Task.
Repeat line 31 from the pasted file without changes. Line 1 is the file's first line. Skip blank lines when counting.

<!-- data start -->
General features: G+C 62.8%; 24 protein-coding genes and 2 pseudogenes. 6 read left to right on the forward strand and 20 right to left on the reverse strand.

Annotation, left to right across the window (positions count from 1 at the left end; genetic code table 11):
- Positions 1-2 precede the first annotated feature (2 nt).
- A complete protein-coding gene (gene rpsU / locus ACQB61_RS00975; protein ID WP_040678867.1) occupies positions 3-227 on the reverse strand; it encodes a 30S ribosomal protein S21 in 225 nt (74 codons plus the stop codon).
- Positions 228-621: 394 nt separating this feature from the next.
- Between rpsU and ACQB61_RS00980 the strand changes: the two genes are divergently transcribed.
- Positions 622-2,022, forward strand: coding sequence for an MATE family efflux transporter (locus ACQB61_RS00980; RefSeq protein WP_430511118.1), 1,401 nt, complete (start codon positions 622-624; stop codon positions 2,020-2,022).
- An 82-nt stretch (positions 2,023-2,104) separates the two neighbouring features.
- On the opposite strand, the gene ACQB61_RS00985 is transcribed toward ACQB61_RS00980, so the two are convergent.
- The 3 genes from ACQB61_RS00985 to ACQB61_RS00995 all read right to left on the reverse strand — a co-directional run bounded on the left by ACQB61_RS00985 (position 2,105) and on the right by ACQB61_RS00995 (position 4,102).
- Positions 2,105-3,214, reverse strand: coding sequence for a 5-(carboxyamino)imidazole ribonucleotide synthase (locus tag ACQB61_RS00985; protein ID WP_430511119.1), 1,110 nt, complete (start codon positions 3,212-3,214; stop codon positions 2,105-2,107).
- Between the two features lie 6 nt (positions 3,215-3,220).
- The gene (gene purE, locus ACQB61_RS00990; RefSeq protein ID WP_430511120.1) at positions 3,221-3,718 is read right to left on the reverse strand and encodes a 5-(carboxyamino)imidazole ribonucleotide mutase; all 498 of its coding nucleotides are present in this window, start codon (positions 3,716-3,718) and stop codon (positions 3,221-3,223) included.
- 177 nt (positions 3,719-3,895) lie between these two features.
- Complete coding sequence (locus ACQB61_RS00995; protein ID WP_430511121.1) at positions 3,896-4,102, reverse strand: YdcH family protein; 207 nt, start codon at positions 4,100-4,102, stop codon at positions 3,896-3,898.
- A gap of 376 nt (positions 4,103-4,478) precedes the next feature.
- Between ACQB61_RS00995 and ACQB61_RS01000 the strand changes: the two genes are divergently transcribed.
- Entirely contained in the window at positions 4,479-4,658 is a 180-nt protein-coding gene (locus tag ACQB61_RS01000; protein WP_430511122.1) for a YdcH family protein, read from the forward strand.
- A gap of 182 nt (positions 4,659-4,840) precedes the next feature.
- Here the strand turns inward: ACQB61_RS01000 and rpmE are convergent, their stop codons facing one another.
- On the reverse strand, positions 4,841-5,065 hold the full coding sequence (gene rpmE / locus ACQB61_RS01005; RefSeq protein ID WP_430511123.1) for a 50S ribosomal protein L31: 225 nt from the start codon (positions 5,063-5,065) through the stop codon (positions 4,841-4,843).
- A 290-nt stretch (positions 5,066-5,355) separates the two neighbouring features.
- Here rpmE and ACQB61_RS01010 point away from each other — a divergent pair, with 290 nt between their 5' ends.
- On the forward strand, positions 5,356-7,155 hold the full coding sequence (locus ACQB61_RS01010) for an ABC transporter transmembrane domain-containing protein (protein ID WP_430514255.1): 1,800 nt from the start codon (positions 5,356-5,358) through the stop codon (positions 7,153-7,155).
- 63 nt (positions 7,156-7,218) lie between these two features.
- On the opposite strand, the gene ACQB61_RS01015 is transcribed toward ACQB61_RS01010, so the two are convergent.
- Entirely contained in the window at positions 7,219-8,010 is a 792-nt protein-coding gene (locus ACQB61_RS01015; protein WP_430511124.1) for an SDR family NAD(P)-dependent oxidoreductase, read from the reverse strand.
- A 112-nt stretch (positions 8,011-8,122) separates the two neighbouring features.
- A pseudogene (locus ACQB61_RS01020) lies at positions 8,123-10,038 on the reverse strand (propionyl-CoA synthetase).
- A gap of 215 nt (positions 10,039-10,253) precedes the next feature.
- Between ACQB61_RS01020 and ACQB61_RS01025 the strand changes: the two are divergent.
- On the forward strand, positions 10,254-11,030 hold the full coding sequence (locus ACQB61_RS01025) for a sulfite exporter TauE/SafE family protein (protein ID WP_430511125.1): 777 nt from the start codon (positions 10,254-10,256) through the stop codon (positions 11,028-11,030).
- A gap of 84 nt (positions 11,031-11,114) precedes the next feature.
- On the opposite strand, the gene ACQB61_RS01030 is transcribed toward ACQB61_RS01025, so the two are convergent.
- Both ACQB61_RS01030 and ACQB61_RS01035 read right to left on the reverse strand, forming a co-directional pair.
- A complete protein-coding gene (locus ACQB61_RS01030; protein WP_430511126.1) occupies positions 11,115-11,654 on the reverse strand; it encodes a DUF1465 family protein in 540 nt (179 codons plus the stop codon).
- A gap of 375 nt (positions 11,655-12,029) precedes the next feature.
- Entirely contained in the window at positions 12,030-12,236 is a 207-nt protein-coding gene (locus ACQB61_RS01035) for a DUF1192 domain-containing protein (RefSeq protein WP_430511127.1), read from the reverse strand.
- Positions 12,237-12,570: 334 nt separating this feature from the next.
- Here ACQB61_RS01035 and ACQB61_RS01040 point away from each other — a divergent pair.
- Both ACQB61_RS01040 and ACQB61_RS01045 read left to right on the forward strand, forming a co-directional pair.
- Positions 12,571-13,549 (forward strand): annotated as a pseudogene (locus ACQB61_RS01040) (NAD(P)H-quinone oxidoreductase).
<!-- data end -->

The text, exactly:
- Between ACQB61_RS01020 and ACQB61_RS01025 the strand changes: the two are divergent.